Business Insider UK recently reported that YouTube star Grace Helbig’s big move to TV is looking like a total disaster so far. According to the piece,

Her millions of loyal YouTube followers don’t seem to be following her to the television screen. The show’s first episode on had 227,000 viewers tune in and the second episode brought in 262,000. While things might have been looking up, the third episode only garnered a low 182,000 viewers, according to Headline Planet.

These numbers put the show’s rating at 0.09, which does not bode well for the future of the series, or the idea that YouTube stars can seamlessly transition from being laptop famous to flat-screen famous.

DISCLOSURE: I haven’t actually seen the television show and am only generally familiar with her YouTube work. That said, I don’t think the results are that surprising.

Helbig’s YouTube fanbase appears to be heavily clustered in the middle/high school age group, making the Friday night at 10:30 PM time slot a questionable choice at best for that demographic.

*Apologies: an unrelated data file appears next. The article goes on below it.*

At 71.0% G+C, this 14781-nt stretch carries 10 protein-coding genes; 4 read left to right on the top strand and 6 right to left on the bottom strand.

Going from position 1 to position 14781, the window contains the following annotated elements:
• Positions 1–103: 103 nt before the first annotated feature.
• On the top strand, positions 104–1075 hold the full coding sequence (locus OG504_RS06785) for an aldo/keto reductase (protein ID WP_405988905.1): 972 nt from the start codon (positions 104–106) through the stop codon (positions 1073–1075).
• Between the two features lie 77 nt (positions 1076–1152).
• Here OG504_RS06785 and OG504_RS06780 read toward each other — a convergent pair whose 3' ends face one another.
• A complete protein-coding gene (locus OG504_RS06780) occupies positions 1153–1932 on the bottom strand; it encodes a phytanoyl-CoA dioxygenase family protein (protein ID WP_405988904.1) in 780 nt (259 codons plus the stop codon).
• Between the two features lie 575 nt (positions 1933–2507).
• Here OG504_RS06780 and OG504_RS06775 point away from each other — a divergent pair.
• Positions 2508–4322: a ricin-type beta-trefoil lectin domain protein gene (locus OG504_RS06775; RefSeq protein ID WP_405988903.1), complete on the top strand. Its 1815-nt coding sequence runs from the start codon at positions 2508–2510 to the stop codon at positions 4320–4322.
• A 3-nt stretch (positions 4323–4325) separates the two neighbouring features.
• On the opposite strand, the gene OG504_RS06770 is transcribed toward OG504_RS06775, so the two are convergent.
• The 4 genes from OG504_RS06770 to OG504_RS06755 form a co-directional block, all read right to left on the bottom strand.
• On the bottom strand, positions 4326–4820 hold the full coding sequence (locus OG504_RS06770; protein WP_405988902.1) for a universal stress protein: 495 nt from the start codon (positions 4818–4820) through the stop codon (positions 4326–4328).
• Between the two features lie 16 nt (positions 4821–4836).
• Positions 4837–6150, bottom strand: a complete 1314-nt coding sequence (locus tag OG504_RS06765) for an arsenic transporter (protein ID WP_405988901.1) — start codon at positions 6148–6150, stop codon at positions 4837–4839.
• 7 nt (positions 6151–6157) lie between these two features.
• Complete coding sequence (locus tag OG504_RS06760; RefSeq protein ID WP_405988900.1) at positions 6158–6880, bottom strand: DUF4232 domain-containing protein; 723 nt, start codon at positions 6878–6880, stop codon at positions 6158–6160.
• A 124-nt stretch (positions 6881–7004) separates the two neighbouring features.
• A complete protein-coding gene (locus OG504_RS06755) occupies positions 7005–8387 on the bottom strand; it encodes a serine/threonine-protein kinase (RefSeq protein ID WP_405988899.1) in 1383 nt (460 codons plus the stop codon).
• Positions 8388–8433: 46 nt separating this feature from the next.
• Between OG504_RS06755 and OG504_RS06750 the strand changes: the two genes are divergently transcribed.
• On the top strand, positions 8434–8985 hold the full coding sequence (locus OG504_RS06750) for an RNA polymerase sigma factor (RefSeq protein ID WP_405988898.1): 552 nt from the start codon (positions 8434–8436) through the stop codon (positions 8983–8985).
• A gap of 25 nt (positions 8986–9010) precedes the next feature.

Second, online Helbig caters to a fanbase of 2.2 million, a healthy fanbase from a YouTube perspective but not all that significant for TV. So in order for her to appeal to a broader audience, it becomes more likely that Helbig has to do things differently for her TV show than she did for her YouTube channel. This, of course, runs the risk of alienating her online fanbase —”It’s not the same! She changed!”—making it less likely that they’ll follow her over to E!

So what’s the takeaway here?

YouTube succeeds where television thus far has not, by efficiently serving niches down the long tail. For YouTube stars/programming to make the jump to television, they have to appeal to a more mainstream audience in order to deliver an acceptable return on the television network’s investment. Ironically, this is often the fatal flaw because appealing to a larger audience often requires changing the YouTube star’s formula for “what works,” the very thing that resulted in their success. The byproduct is often too mainstream for the niche but still too niche for the mainstream.

If there’s a moral to the story, maybe it’s this: online content and television content are often not interchangeable. Beware of attempts to take what works in one medium and copy/paste it into another.